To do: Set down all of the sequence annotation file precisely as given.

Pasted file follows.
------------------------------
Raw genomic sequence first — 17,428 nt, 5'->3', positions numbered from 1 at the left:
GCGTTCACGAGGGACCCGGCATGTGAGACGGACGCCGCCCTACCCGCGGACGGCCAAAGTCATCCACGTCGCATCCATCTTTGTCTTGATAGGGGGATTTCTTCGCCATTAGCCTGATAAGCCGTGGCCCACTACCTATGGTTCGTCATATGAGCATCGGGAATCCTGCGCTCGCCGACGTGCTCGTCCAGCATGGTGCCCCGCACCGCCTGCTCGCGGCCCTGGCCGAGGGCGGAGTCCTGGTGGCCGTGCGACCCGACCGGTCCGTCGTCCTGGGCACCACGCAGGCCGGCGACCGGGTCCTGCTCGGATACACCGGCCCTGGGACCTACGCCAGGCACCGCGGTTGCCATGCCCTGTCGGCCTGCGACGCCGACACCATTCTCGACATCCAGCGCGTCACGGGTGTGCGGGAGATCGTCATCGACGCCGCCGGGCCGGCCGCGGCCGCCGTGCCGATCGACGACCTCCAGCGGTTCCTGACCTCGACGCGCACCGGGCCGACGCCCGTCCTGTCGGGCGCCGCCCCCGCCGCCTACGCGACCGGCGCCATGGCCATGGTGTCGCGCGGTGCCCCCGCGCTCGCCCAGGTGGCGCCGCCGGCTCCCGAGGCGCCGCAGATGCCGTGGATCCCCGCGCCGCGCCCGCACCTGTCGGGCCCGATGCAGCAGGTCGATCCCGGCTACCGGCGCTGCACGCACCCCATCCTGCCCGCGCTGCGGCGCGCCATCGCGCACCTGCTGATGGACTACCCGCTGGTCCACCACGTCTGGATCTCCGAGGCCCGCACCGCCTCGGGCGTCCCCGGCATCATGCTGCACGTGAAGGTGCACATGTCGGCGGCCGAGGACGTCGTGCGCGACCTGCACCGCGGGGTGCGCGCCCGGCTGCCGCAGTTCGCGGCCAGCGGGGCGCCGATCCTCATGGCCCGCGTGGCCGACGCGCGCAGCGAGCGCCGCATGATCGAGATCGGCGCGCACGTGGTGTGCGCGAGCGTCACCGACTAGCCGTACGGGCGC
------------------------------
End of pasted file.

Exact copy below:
Raw genomic sequence first — 17,428 nt, 5'->3', positions numbered from 1 at the left:
GCGTTCACGAGGGACCCGGCATGTGAGACGGACGCCGCCCTACCCGCGGACGGCCAAAGTCATCCACGTCGCATCCATCTTTGTCTTGATAGGGGGATTTCTTCGCCATTAGCCTGATAAGCCGTGGCCCACTACCTATGGTTCGTCATATGAGCATCGGGAATCCTGCGCTCGCCGACGTGCTCGTCCAGCATGGTGCCCCGCACCGCCTGCTCGCGGCCCTGGCCGAGGGCGGAGTCCTGGTGGCCGTGCGACCCGACCGGTCCGTCGTCCTGGGCACCACGCAGGCCGGCGACCGGGTCCTGCTCGGATACACCGGCCCTGGGACCTACGCCAGGCACCGCGGTTGCCATGCCCTGTCGGCCTGCGACGCCGACACCATTCTCGACATCCAGCGCGTCACGGGTGTGCGGGAGATCGTCATCGACGCCGCCGGGCCGGCCGCGGCCGCCGTGCCGATCGACGACCTCCAGCGGTTCCTGACCTCGACGCGCACCGGGCCGACGCCCGTCCTGTCGGGCGCCGCCCCCGCCGCCTACGCGACCGGCGCCATGGCCATGGTGTCGCGCGGTGCCCCCGCGCTCGCCCAGGTGGCGCCGCCGGCTCCCGAGGCGCCGCAGATGCCGTGGATCCCCGCGCCGCGCCCGCACCTGTCGGGCCCGATGCAGCAGGTCGATCCCGGCTACCGGCGCTGCACGCACCCCATCCTGCCCGCGCTGCGGCGCGCCATCGCGCACCTGCTGATGGACTACCCGCTGGTCCACCACGTCTGGATCTCCGAGGCCCGCACCGCCTCGGGCGTCCCCGGCATCATGCTGCACGTGAAGGTGCACATGTCGGCGGCCGAGGACGTCGTGCGCGACCTGCACCGCGGGGTGCGCGCCCGGCTGCCGCAGTTCGCGGCCAGCGGGGCGCCGATCCTCATGGCCCGCGTGGCCGACGCGCGCAGCGAGCGCCGCATGATCGAGATCGGCGCGCACGTGGTGTGCGCGAGCGTCACCGACTAGCCGTACGGGCGC